Great employees perform well and are fully engaged when they are part of a culture that empowers them to succeed. This means companies must provide an environment that enables its people to experience personal and professional growth in ways they couldn’t outside the organization that employs them. Top talent want to know that as a result of the resources to which they are exposed in the company they work for—people, technology, training, partnerships, capital, etc.—they will get better at what they do. They recognize that if their capabilities increase, they will feel fulfilled personally and professionally. This strengthens the employee’s unique ability, putting them in a better position to create value for the company. That’s win-win. So, if you want the best people to join your company and stay, make sure you make it easy for them to develop personally and professionally.

4. Treat Employees as Growth Partners

Individuals with unique talent are looking for an equally unique value proposition. And that doesn’t mean they are simply looking for a higher salary than another company will offer. They want to be thought of and treated as a business partner, not just an employee. Among other things, this means they want to know they will be able to participate in the value they help create. They feel that if they make a significant contribution to business growth, it’s fair to expect that result will be rewarded. So, people who have confidence in their career options view a compensation offer as an opportunity for the company to state, in financial terms, the nature of the growth partnership it wishes to have with them.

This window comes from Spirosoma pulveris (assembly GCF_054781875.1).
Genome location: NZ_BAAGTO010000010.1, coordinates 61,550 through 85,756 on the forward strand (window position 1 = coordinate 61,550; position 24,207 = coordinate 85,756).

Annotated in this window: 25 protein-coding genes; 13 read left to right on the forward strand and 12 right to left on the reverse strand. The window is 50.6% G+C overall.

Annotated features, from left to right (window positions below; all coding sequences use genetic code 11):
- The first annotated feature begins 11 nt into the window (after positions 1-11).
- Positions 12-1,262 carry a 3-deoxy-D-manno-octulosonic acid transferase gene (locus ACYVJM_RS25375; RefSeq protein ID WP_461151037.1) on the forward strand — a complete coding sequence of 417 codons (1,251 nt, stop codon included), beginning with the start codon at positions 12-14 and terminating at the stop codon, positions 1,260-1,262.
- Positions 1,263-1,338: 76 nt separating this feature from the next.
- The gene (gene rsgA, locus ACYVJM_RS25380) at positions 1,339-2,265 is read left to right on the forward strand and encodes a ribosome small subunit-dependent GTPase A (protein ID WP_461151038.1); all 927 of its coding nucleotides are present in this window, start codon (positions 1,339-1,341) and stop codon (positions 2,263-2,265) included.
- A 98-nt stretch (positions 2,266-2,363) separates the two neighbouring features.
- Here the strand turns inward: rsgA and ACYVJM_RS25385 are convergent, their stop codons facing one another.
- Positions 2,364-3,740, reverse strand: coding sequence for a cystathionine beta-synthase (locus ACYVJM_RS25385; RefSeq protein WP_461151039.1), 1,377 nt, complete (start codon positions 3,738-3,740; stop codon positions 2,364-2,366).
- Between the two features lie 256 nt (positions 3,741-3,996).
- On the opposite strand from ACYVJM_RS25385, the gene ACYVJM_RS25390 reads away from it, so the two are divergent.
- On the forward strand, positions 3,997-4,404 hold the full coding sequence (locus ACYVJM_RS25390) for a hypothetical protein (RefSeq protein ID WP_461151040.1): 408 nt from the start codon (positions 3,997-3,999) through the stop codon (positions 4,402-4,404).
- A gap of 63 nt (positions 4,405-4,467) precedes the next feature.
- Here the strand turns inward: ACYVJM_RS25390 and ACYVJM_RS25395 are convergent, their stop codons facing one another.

Treating employees as growth partners doesn’t mean they need to be given stock in the company, although in some cases that may be appropriate. In the case of compensation, it means the business doesn’t just pay attention to how much it pays its people, but how it pays them (what form the compensation takes). Employees want to understand their employer’s philosophy about compensation and value-sharing. Then they want to see that the rewards plan they are offered is consistent with that philosophy. Generally, they will expect it to strike the right balance between guaranteed and variable compensation and between short and long-term value-sharing (incentives). And they will want their employer to be able to draw a connection between their financial opportunity with the company and the compelling future talked about in the first key.

All business leaders would do well to understand the intent of these four keys and then implement them. The “Great Resignation” is real, and if you haven’t yet experienced it, you will. However great you think your employee experience is, there are companies out there whose value proposition is just enough better to draw your people away. Don’t give them that chance.